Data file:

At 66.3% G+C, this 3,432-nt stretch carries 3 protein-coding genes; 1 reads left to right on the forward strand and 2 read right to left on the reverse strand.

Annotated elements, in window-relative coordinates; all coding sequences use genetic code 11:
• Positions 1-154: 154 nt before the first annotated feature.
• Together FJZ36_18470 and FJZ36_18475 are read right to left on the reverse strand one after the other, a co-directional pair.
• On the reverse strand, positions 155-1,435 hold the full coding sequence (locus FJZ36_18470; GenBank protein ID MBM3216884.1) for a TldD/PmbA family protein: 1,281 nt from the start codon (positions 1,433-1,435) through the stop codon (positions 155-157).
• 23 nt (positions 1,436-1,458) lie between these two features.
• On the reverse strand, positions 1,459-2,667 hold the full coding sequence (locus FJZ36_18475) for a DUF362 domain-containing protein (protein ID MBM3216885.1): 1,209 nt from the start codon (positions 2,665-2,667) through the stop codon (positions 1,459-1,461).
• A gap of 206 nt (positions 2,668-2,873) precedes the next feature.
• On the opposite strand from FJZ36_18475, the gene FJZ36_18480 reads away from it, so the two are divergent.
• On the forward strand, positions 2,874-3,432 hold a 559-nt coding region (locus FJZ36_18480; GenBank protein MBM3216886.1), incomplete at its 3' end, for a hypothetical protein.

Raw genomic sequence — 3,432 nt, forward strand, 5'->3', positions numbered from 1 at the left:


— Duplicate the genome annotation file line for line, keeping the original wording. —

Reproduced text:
At 66.3% G+C, this 3,432-nt stretch carries 3 protein-coding genes; 1 reads left to right on the forward strand and 2 read right to left on the reverse strand.

Annotated elements, in window-relative coordinates; all coding sequences use genetic code 11:
• Positions 1-154: 154 nt before the first annotated feature.
• Together FJZ36_18470 and FJZ36_18475 are read right to left on the reverse strand one after the other, a co-directional pair.
• On the reverse strand, positions 155-1,435 hold the full coding sequence (locus FJZ36_18470; GenBank protein ID MBM3216884.1) for a TldD/PmbA family protein: 1,281 nt from the start codon (positions 1,433-1,435) through the stop codon (positions 155-157).
• 23 nt (positions 1,436-1,458) lie between these two features.
• On the reverse strand, positions 1,459-2,667 hold the full coding sequence (locus FJZ36_18475) for a DUF362 domain-containing protein (protein ID MBM3216885.1): 1,209 nt from the start codon (positions 2,665-2,667) through the stop codon (positions 1,459-1,461).
• A gap of 206 nt (positions 2,668-2,873) precedes the next feature.
• On the opposite strand from FJZ36_18475, the gene FJZ36_18480 reads away from it, so the two are divergent.
• On the forward strand, positions 2,874-3,432 hold a 559-nt coding region (locus FJZ36_18480; GenBank protein MBM3216886.1), incomplete at its 3' end, for a hypothetical protein.

Raw genomic sequence — 3,432 nt, forward strand, 5'->3', positions numbered from 1 at the left: